B08
Competition between States and the Historical Roots of Identity
Discussion Papers

Discussion Paper No. 199
November 13, 2019

Weber Revisited: The Protestant Ethic and the Spirit of Nationalism

Author:

Kersting, Felix (HU Berlin)
Wohnsiedler, Iris (HU Berlin)
Wolf, Nikolaus (HU Berlin)

Abstract:

We revisit Max Weber's hypothesis on the role of Protestantism for economic development. We show that nationalism is crucial to both, the interpretation of Weber's Protestant Ethic and empirical tests thereof. For late 19th century Prussia we reject Weber’s suggestion that Protestantism mattered due to an “ascetic compulsion to save”. Moreover, we find that income levels, savings, and literacy rates differed between Germans and Poles, not between Protestants and Catholics using pooled OLS and IV regressions as well as IV mediation analysis. We suggest that this result is due to anti-Polish discrimination.

Keywords:

Max Weber; protestantism; nationalism

JEL-Classification:

N13; N33; O16; Z12

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Discussion Paper No. 172
July 30, 2019

The Rise of Fiscal Capacity

Authors:

Cantoni, Davide (LMU Munich)
Mohr, Cathrin (LMU Munich)
Weigand, Matthias (LMU Munich)

Abstract:

Having sufficient fiscal capacity to tax is a key hallmark and defining feature of states, and there is a growing literature trying to explain its origins. Existing empirical evidence on fiscal capacity is scarce and focuses on large, ex-post successful territories. In this paper we study the introduction of the first centralized, permanent fiscal institutions in the multifarious territories of the Holy Roman Empire from 1400 to 1800. We link information on fiscal centralization and the size and survival of territories to an extensive dataset on state-formation and growth-related outcomes. We empirically confirm that territories are more likely to centralize when neighboring territories are centralized and when they are exposed to a higher threat of war. In line with the literature on the consequences of fiscal capacity, we show that centralized territories are more likely to survive than non-centralized territories and as a result grow more in size. They invest more in administrative and military structures, but investments in the military only occur in the core areas of centralized territories. This contradicts the central assumption of models on fiscal capacity which states that investments into the military are a non-excludable public good.

Keywords:

JEL-Classification:

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Discussion Paper No. 143
February 27, 2019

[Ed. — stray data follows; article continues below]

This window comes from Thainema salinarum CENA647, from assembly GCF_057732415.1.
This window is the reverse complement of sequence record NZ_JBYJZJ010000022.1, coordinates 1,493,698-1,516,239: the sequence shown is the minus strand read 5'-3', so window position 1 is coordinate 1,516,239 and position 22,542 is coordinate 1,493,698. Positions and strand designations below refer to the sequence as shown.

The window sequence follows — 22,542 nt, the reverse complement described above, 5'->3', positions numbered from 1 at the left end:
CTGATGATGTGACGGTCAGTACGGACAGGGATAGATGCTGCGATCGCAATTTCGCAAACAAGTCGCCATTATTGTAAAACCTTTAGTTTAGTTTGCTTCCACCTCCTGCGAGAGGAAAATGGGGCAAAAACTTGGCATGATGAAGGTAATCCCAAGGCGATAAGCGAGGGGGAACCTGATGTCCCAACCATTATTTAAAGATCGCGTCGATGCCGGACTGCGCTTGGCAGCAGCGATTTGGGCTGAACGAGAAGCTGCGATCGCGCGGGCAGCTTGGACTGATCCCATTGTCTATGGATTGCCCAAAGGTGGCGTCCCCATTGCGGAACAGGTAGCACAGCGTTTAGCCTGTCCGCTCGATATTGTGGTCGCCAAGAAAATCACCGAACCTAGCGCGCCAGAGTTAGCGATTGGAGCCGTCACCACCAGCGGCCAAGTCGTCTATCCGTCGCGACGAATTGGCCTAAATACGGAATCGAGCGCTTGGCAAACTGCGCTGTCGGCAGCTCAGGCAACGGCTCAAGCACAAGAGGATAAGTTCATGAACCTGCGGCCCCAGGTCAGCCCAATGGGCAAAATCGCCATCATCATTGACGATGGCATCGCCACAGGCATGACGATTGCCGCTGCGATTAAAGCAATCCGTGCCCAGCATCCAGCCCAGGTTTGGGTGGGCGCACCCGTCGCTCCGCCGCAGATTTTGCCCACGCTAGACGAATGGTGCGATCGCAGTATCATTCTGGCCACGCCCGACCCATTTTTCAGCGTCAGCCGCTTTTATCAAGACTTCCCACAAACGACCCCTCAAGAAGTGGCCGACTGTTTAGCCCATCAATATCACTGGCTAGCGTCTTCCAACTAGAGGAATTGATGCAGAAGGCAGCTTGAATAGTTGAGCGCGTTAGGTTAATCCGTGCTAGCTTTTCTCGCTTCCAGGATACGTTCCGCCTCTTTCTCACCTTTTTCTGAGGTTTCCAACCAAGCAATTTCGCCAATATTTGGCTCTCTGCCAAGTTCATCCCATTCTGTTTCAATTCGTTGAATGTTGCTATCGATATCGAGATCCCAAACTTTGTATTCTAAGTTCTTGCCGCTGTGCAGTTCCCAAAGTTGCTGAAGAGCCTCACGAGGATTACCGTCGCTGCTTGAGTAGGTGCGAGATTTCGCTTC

Persistence and Activation of Right-Wing Political Ideology

Authors:

Cantoni, Davide (LMU Munich and CESifo)
Hagemeister, Felix (LMU Munich)
Westcott, Mark (Vivid Economics)

Abstract:

We argue that a long-run cultural persistence of right-wing ideology can explain the recent rise of right-wing populism. Shifts in the supply of party platforms can interact with this existing demand, and give rise to patterns of historical persistence. We study the context of Germany in the 2017 federal election, when the emergence of the AfD offered voters a populist right-wing option, with little social stigma attached. We show that municipalities that expressed strong support for the Nazi party in 1933 are more likely to vote for the AfD now, but not in 2013, when the AfD was a more moderate, fiscally conservative party. Using opinion surveys, we show that these dynamics are not generated by a concurrent demand shift: political attitudes do not shift sharply to the right in the municipalities with a history of Nazi support.

Keywords:

persistence; culture; right-wing ideology; germany

JEL-Classification:

D72; N44; P16

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Discussion Paper No. 52
November 2, 2017

Coal and Blood: Industrialization and the Rise of Nationalism in Prussia before 1914

Author:

Kersting, Felix (Humboldt-Universität zu Berlin)

Abstract:

Industrialization and the rise of nationalism were the two major developments in Germany before the World War I. A novel county-level dataset reveals that industrialization and nationalism measured by membership in the "Kriegervereine'", the biggest civil organization at the time, were negatively correlated. Using coal potential as an IV for identification, I find strong evidence for a causal impact of industrialization on nationalism. In order to detect possible mechanisms, a three stage IV regression model produces strong support that migration and trade union membership were crucial factors that linked industrialization and nationalism.

Keywords:

nationalism; industrialization; prussia

JEL-Classification:

F06; N13; N33

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